An easy-to-use list of reasons that the United States should not take military action in Syria. Ready to print, copy, and hand out at the next antiwar demonstration!
What can we do in Syria? Unfortunately, not much.
Set to be a regional leader just two years ago, Turkey is now beset by problems with neighbors and other regional powers. What happened?
The locals in one Turkish border province take a dim view of the anti-Assad fighters making their home there.
Although Hezbollah has been a strong ally of Bashar al-Assad, there are signs the Lebanese group is preparing for a future without him.
Once loosed, the dogs of war range where they will.
Although the prospects for an independent state in Syrian Kurdistan remain dim, unprecedented Kurdish autonomy will likely result from the conflict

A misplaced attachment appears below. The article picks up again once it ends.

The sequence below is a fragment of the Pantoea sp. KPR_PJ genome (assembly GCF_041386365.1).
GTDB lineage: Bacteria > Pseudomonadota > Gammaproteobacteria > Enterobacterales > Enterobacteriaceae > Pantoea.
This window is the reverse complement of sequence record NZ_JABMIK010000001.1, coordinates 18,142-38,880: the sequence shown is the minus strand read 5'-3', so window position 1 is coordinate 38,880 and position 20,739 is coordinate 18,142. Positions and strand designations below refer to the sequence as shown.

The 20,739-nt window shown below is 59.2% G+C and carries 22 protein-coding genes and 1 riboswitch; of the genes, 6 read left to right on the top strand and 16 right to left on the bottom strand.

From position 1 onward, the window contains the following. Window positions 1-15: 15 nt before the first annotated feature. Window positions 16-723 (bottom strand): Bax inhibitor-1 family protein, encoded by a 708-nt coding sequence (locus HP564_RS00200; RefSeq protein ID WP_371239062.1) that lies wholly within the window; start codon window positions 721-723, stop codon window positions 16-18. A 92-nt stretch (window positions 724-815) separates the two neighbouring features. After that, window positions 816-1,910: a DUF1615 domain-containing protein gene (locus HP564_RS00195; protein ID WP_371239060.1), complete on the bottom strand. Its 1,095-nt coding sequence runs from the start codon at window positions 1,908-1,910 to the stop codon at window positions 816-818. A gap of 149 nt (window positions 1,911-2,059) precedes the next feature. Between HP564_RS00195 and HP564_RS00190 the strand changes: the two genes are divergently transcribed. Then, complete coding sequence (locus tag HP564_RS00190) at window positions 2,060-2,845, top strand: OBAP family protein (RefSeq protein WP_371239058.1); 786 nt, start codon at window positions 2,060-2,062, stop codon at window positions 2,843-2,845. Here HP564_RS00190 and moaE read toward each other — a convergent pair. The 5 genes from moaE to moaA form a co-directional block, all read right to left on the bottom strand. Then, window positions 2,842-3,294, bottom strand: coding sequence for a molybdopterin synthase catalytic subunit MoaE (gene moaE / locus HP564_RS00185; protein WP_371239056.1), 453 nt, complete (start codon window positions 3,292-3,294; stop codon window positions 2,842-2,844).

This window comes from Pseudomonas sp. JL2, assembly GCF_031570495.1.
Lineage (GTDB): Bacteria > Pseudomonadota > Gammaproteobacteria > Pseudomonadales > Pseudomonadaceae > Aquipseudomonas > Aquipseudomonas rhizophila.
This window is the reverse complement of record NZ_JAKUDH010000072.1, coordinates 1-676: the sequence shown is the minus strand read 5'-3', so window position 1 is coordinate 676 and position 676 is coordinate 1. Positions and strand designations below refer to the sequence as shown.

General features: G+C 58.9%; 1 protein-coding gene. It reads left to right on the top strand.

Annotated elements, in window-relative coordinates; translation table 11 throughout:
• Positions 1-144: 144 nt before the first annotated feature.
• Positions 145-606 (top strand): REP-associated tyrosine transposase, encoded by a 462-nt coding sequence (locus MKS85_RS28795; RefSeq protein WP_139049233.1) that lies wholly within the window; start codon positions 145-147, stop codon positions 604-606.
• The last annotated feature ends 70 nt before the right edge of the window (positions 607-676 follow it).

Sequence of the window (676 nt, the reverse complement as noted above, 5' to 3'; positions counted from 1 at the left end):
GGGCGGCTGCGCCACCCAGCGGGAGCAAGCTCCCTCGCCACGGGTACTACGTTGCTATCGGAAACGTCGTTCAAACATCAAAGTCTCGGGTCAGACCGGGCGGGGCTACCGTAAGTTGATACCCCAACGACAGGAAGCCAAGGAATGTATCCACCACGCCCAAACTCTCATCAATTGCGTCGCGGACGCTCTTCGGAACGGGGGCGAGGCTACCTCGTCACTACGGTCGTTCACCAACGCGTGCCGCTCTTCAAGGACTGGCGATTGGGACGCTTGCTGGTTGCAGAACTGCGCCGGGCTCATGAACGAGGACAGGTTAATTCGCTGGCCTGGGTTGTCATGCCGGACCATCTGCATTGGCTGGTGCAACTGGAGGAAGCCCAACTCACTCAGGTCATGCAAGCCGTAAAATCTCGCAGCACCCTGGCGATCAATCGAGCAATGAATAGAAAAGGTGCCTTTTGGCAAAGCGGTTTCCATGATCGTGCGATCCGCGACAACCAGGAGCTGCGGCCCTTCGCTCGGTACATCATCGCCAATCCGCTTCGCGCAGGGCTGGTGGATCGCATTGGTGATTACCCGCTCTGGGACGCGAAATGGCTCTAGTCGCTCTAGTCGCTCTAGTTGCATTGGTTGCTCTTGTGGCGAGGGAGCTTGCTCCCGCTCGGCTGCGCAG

The radicalization and internationalization of Syria’s armed opposition have exacerbated the fears of Turkey’s minority communities.
Turkey and Iran don’t see eye to eye on Syria. But their mutual interests in other arenas temper their disagreements.
Washington should remember the lessons of blowback and avoid intervention in Syria.
Giving military aid to either side of the Syrian conflict will make civil war more likely and prevent the citizens of Syria from achieving any semblance of justice and freedom.